Sunday, August 17, 2008

Deerfield Whitewater Kayaking

About 3 years ago I bought a whitewater kayak with intent of surfing it. I selected a Necky Rip because of its length and shape and because Pete B. and Bill L. seem to breath a lot of excitement into their Necky Jives (a sister boat which is a slightly smaller). It turns out I’ve only surfed it once. A day where I really took quite a trashing! The truth is I have not surfed it again mostly because I have a three hour round trip commute for about an hour of surfing. I have used it a lot for rolling practice, both in a local lake and in the pool. It’s been worth the investment to me.

I noticed that the whitewater group was offering an intermediate white water clinic on the Deerfield River. My usual style is to not commit a weekend too far ahead of time. True to form I was late to sign up but fortunately there was still room. Mike Rock and Bill Luther were the instructors. I didn’t know much about Mike but I had met him on the 4th of July. Bill had been instrumental in solidifying my roll at a winter pool session.

I’ve avoided the whitewater mostly out of a fear that I’d put myself in conditions beyond my ability. It’s not hard for me to imagine saying “I can run that” instead of portaging around. With this in mind I was as interested in cross training as I was in whitewater exposure. We often put our sea kayaks in conditions where I feel some white water experience could be valuable.

There were ten students at the clinic. We were to meet in the Zoar picnic area at 8 AM. I considered camping out in the area Friday night but it is only about an hour and a half from my house (and the weather was forecast to rain) so I chose to leave in the morning. As I got on the road I realized I forgot Bill’s directions to where the picnic area was. I drove too far on Route 2 and my 30 minute cushion quickly diminished to zero. I stumbled across the spot just ahead of time. Fortunately I wasn’t late nor the latest.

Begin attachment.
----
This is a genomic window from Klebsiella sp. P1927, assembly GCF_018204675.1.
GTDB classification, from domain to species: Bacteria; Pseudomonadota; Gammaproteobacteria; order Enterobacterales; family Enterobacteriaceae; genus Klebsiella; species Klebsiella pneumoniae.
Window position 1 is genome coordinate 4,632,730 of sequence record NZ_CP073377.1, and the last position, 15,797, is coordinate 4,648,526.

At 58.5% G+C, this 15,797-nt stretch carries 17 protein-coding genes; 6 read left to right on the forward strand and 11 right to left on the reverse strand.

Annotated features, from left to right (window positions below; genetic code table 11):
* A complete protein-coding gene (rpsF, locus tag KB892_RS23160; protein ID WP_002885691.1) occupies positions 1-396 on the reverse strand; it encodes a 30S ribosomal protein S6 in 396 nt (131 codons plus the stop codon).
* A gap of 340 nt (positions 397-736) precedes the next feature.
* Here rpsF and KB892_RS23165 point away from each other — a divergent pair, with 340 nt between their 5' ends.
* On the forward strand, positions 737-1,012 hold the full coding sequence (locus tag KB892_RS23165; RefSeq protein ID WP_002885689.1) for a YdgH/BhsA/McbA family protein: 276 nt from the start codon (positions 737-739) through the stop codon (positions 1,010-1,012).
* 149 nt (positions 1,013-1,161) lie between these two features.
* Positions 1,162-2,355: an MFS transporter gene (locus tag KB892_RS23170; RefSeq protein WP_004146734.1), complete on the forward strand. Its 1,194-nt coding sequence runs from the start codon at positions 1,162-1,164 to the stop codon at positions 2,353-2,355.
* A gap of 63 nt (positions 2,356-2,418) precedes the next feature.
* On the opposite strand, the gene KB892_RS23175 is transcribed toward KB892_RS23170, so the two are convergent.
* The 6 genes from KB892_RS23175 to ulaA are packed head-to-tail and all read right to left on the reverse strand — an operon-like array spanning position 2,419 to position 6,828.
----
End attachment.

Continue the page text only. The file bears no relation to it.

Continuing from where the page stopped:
We started out by driving to a spot just below the dam on Fife Brook. There Mike wanted to see a wet exit by anyone he was not familiar with. I tried to appeal to Bill’s experience but he wouldn’t go for it. Not wanting to waste a good inversion I chose to set up for a roll or two. I figured I’d rather get in a few warm up rolls before bailing. And if I blew a roll the bailout would just happen! I did roll and then I wet exited. The water was cool and the air was still cool but I was comfortable in my farmer john wetsuit.

Meanwhile Mike was eying suspiciously the $500 sea kayak paddle I was holding. He was very concerned about me trashing it. I was very concerned about using my ww paddle with its straight shaft. It was fine in the deep pool where we were warming up. I took his advice and used the much stronger ww paddle on the river. It was fine largely because the paddling is much less rhythmic in ww. The strokes are much more powerful and in shorter bursts.